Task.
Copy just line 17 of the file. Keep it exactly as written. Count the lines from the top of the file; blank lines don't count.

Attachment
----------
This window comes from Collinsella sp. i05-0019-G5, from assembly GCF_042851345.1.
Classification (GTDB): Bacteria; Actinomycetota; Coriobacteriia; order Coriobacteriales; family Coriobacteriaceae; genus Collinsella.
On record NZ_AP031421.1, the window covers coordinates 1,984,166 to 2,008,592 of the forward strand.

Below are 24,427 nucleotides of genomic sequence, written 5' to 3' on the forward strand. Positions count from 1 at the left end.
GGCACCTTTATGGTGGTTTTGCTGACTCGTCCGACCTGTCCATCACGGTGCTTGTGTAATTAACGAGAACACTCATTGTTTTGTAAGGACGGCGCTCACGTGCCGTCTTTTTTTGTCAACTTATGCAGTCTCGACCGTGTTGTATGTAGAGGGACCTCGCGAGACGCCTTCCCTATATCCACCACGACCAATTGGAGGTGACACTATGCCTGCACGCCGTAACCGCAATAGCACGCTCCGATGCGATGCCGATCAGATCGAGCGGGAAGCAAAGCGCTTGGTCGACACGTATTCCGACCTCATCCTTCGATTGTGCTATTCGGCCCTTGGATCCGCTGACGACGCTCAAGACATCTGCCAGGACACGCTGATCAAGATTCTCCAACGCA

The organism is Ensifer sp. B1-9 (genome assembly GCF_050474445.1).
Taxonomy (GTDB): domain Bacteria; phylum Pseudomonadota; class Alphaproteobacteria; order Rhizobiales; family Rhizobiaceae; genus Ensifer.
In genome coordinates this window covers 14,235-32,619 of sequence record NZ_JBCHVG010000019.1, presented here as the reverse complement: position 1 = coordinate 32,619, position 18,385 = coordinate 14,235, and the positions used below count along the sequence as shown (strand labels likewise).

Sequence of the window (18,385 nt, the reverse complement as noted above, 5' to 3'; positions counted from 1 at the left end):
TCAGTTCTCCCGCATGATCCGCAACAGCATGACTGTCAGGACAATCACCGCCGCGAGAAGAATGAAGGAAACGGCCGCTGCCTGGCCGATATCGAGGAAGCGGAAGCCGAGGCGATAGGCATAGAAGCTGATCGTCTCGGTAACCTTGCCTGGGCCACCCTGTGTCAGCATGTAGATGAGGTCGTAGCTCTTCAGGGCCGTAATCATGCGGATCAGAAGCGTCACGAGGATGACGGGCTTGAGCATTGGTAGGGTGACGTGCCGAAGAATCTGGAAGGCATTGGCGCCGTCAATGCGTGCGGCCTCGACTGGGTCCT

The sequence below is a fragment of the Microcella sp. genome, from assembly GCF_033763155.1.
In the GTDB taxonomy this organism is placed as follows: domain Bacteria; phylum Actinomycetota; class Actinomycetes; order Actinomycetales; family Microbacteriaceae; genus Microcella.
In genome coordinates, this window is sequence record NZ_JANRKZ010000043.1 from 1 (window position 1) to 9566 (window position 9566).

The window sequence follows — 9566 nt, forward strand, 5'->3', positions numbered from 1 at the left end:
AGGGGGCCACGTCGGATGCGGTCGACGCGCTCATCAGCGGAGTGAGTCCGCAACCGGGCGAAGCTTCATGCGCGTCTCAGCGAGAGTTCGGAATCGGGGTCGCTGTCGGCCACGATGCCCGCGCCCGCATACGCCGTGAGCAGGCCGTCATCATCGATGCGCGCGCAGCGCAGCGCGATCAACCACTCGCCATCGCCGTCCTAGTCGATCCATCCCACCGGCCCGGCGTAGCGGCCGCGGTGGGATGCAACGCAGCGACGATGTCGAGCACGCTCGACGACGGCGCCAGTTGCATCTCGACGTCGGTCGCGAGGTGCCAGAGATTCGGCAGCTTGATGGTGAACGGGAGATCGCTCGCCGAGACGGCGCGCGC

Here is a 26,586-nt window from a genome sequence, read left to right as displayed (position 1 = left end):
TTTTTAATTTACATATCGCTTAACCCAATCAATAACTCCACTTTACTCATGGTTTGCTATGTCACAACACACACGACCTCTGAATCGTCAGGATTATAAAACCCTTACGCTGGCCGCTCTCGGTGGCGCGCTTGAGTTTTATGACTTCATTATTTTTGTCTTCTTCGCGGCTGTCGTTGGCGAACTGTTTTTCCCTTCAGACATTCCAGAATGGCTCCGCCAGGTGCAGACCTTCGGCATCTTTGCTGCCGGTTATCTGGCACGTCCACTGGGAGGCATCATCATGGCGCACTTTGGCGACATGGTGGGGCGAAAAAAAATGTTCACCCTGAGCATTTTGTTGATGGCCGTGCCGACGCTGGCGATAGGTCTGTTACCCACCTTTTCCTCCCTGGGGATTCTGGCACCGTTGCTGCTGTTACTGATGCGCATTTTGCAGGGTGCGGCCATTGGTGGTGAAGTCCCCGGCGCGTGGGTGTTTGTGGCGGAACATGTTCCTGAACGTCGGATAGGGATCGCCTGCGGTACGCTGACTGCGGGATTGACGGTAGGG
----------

TTTTTAATTTACATATCGCTTAACCCAATCAATAACTCCACTTTACTCATGGTTTGCTATGTCACAACACACACGACCTCTGAATCGTCAGGATTATAAAACCCTTACGCTGGCCGCTCTCGGTGGCGCGCTTGAGTTTTATGACTTCATTATTTTTGTCTTCTTCGCGGCTGTCGTTGGCGAACTGTTTTTCCCTTCAGACATTCCAGAATGGCTCCGCCAGGTGCAGACCTTCGGCATCTTTGCTGCCGGTTATCTGGCACGTCCACTGGGAGGCATCATCATGGCGCACTTTGGCGACATGGTGGGGCGAAAAAAAATGTTCACCCTGAGCATTTTGTTGATGGCCGTGCCGACGCTGGCGATAGGTCTGTTACCCACCTTTTCCTCCCTGGGGATTCTGGCACCGTTGCTGCTGTTACTGATGCGCATTTTGCAGGGTGCGGCCATTGGTGGTGAAGTCCCCGGCGCGTGGGTGTTTGTGGCGGAACATGTTCCTGAACGTCGGATAGGGATCGCCTGCGGTACGCTGACTGCGGGATTGACGGTAGGG